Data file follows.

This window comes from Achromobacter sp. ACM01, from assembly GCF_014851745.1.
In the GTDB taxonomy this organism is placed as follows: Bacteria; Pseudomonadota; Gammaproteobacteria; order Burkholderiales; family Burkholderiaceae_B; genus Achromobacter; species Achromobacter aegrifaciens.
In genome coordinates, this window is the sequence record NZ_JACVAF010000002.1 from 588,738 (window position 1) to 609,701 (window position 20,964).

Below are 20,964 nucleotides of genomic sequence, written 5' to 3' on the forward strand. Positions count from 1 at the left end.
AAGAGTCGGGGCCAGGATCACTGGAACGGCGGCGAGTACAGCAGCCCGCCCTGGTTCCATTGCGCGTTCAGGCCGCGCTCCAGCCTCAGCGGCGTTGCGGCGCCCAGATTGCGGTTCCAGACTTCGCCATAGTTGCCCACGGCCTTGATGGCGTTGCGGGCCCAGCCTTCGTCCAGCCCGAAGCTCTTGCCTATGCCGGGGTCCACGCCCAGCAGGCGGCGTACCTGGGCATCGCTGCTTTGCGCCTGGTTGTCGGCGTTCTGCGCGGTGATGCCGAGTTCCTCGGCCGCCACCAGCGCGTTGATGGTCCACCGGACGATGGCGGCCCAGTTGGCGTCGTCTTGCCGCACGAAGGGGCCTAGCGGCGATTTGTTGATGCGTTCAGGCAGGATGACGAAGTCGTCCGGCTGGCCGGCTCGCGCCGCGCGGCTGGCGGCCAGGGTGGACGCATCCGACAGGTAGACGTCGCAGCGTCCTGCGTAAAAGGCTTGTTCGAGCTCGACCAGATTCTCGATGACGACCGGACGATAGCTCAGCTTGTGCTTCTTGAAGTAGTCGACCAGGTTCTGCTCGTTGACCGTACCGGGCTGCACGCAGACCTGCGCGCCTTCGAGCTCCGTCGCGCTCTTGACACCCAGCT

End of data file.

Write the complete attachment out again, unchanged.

This window comes from Achromobacter sp. ACM01, from assembly GCF_014851745.1.
In the GTDB taxonomy this organism is placed as follows: Bacteria; Pseudomonadota; Gammaproteobacteria; order Burkholderiales; family Burkholderiaceae_B; genus Achromobacter; species Achromobacter aegrifaciens.
In genome coordinates, this window is the sequence record NZ_JACVAF010000002.1 from 588,738 (window position 1) to 609,701 (window position 20,964).

Below are 20,964 nucleotides of genomic sequence, written 5' to 3' on the forward strand. Positions count from 1 at the left end.
AAGAGTCGGGGCCAGGATCACTGGAACGGCGGCGAGTACAGCAGCCCGCCCTGGTTCCATTGCGCGTTCAGGCCGCGCTCCAGCCTCAGCGGCGTTGCGGCGCCCAGATTGCGGTTCCAGACTTCGCCATAGTTGCCCACGGCCTTGATGGCGTTGCGGGCCCAGCCTTCGTCCAGCCCGAAGCTCTTGCCTATGCCGGGGTCCACGCCCAGCAGGCGGCGTACCTGGGCATCGCTGCTTTGCGCCTGGTTGTCGGCGTTCTGCGCGGTGATGCCGAGTTCCTCGGCCGCCACCAGCGCGTTGATGGTCCACCGGACGATGGCGGCCCAGTTGGCGTCGTCTTGCCGCACGAAGGGGCCTAGCGGCGATTTGTTGATGCGTTCAGGCAGGATGACGAAGTCGTCCGGCTGGCCGGCTCGCGCCGCGCGGCTGGCGGCCAGGGTGGACGCATCCGACAGGTAGACGTCGCAGCGTCCTGCGTAAAAGGCTTGTTCGAGCTCGACCAGATTCTCGATGACGACCGGACGATAGCTCAGCTTGTGCTTCTTGAAGTAGTCGACCAGGTTCTGCTCGTTGACCGTACCGGGCTGCACGCAGACCTGCGCGCCTTCGAGCTCCGTCGCGCTCTTGACACCCAGCT